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Published: September 5th 2010
For a long time I always wanted to visit Brighton and recently more so when I studied about The Royal Pavilion in my last humanities course. So during my recent London stay, I decided to go down for the day and got the train to Brighton from London's Victoria Station. When I reached Brighton, an hour later, I did not have any maps on me so I had to rely on map signs dotted around the town centre that got me to the Pavilion.
I thoroughly enjoyed touring The Royal Pavilion with its exotic theme throughout. We were given an audio guide where we learnt about the palace's rooms. The Oriental Palace was designed by George Nash in the early 19th Century and was the home of King George IV who was known as the Price Regent. Queen Victoria also used the Pavilion during the early days of her reign before selling it to Brighton's Council for 50k GBP in 1850. Walking through the rooms were fascinating with its extravagent Chinese and Indian themes throughout. This included The Banqueting Room with its large crystal chandelier that hung from the ceiling; The Music Room for its red and gold colours and
the loftus-shaped lanterns that are suspended from the top; and The Royal Bedrooms where King George spent his last days.
Afterwards, I spent the afternoon relaxing on the pebbled beaches and wandered on the Palace Pier. I felt the pier was not any different to those I had visited on my travels. I found that Brighton is not any much different to other seaside resorts I have visited in the country especially with its sea fronts. It had its fashionable reputation during The Regency Era but at the end of the day I think it is just another typical seaside town with that history. From one of my humanities course last year, I did an end of course assessment on Blackpool, a seaside town in the North West of England, and discussed how fashionable it was during its hey day, during the Victorian era and the first half of the 20th Century, but also argued that this somewhat changed, sadly for the worse, over recent decades especially that people had begun travelling abroad for the sea and the sun and that the town now is not as fashionable. I was happy to check out the town especially for The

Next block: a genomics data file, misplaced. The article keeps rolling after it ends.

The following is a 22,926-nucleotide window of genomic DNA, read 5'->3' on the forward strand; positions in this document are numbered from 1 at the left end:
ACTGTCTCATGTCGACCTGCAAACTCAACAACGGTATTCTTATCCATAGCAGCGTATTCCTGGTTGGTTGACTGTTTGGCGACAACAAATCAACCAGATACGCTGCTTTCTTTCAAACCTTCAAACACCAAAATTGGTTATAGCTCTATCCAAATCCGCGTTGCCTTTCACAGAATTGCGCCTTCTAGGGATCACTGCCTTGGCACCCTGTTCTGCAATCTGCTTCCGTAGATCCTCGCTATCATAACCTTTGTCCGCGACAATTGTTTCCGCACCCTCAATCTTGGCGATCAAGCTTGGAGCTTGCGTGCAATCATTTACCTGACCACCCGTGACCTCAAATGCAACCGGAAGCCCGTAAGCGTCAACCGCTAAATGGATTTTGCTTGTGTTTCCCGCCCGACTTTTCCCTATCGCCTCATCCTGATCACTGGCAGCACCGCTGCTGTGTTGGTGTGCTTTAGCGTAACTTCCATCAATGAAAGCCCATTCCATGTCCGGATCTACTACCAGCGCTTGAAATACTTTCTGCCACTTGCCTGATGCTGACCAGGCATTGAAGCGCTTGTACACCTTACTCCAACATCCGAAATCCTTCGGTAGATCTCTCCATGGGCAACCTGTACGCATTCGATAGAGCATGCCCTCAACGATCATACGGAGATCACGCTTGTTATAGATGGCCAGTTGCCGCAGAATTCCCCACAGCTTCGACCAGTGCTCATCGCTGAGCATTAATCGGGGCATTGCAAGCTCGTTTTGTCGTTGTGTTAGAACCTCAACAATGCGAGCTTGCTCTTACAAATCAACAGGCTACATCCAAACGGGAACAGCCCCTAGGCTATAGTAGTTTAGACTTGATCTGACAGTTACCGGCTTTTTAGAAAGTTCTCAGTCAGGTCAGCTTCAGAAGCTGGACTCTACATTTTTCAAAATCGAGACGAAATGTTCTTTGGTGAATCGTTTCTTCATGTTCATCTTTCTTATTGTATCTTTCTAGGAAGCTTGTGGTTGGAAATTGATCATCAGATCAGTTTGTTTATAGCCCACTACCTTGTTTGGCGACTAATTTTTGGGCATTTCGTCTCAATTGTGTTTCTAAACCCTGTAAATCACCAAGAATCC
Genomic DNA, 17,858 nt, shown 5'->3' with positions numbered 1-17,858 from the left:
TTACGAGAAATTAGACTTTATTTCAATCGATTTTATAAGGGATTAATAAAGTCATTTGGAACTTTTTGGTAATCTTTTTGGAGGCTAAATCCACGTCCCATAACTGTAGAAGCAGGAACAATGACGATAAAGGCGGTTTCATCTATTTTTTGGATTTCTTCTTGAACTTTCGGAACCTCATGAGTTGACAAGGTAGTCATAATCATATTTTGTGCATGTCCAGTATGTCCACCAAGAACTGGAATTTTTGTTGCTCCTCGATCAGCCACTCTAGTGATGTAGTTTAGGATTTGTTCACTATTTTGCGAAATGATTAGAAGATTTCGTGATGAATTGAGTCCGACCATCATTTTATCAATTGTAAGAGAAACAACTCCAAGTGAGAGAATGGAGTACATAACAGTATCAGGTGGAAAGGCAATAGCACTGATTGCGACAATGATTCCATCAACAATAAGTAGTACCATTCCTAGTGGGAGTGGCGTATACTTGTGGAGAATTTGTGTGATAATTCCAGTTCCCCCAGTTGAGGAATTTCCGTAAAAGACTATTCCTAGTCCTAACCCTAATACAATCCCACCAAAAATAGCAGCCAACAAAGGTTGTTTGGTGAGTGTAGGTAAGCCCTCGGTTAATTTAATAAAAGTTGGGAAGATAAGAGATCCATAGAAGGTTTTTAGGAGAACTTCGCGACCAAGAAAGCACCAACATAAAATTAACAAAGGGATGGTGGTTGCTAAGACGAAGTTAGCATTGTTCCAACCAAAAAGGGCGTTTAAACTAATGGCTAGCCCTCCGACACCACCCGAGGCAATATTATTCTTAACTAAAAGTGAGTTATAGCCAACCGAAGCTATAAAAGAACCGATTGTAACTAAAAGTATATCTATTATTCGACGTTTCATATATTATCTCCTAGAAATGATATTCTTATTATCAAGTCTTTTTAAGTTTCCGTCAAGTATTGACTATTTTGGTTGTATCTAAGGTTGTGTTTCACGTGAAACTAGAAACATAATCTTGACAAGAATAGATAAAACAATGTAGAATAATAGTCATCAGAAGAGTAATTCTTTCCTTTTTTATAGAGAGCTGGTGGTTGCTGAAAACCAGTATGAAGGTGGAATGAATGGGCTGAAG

Now a concert hall
Royal Pavilion but not too worried about returning in the future due to the fact I am not a fan of seaside places.
I stopped at Tesco's to get some provisions as I did not fancy going to a restaurant before catching my train back to London. It was a wonderful day out with sunny weather which kept the beaches and its sea front busy!
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